(CN) - Skype must face a class action lawsuit from a California woman who claims the company falsely advertises its Internet calling plan, a state appellate court ruled.
Melissa Chapman claimed in Los Angeles Superior Court that Skype falsely touts its calling plans as "unlimited."
Chapman said Skype limits the number calls per day, as well as the calling minutes per day and month.
She sued Skype on behalf of its customers for unjust enrichment, negligent and intentional misrepresentation, and violations of laws prohibiting unfair competition and false advertising.
At the bottom of its web page, Skype's "Fair Usage Policy" stated that the calling plan is limited to six hours per day, 10,000 minutes per month and 50 numbers called per day.
Skype succeeded in getting the trial court to throw out Chapman's case without leave to amend, due to the website's footnote about the Fair Usage Policy.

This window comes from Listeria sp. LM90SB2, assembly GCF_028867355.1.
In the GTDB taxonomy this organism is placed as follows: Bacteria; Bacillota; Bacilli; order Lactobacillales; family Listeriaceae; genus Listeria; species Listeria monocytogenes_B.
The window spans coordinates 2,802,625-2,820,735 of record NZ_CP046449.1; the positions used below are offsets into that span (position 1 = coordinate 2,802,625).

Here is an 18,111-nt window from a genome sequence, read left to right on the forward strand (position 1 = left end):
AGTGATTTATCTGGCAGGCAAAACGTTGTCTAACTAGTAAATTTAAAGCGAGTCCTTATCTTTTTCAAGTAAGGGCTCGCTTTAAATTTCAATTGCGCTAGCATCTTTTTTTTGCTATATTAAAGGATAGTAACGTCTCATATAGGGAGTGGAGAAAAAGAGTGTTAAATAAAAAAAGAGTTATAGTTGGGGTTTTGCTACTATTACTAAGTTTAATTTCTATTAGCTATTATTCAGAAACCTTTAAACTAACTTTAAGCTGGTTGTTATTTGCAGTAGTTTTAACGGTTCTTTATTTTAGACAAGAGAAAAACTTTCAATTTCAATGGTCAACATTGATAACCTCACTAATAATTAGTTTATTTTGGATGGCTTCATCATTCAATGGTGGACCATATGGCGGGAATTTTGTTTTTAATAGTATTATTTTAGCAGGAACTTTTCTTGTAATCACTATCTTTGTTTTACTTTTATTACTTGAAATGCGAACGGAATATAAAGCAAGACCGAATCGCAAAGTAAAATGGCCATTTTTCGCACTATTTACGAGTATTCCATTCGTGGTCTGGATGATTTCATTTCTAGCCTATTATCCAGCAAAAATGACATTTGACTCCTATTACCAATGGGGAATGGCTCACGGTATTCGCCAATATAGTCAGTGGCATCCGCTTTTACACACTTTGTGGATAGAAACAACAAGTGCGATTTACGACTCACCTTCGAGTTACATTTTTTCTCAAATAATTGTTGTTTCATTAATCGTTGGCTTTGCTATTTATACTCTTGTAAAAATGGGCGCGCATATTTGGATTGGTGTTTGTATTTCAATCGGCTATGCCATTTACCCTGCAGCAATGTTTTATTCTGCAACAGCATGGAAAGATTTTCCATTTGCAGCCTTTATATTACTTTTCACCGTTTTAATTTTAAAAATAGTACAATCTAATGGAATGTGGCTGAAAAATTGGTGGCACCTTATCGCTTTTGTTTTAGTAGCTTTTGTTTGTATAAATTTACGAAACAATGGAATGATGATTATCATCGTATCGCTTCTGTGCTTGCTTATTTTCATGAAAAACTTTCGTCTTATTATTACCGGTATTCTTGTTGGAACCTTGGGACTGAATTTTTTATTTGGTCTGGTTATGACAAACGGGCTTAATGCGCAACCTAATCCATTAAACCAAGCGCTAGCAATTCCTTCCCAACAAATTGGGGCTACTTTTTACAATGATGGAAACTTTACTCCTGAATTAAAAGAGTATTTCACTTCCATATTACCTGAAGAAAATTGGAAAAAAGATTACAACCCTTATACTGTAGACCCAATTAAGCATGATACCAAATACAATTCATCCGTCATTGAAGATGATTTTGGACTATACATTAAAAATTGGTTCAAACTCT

However, the Los Angeles-based Second District California Court of Appeals reversed the decision, ruling that Chapman made valid claims of false and deceptive advertising and unfair competition.
The opinion, written by Justice H. Walter Croskey, also allows her to amend her claims for intentional and negligent representation.
"The trier of fact could reasonably conclude based on the facts alleged in the complaint and those judicially noticed that consumers are likely to believe that Skype's 'Unlimited US & Canada" calling plan offers unlimited calling within the United States and Canada for a fixed monthly fee, and that they will fail to notice the disclosure to the contrary in the fair usage policy," Croskey wrote.
"Moreover, the fact that Skype ultimately discloses the limits in its 'Fair Usage Policy' does not excuse its practice of labeling the plan 'Unlimited' in its initial dealings with potential customers," he added.
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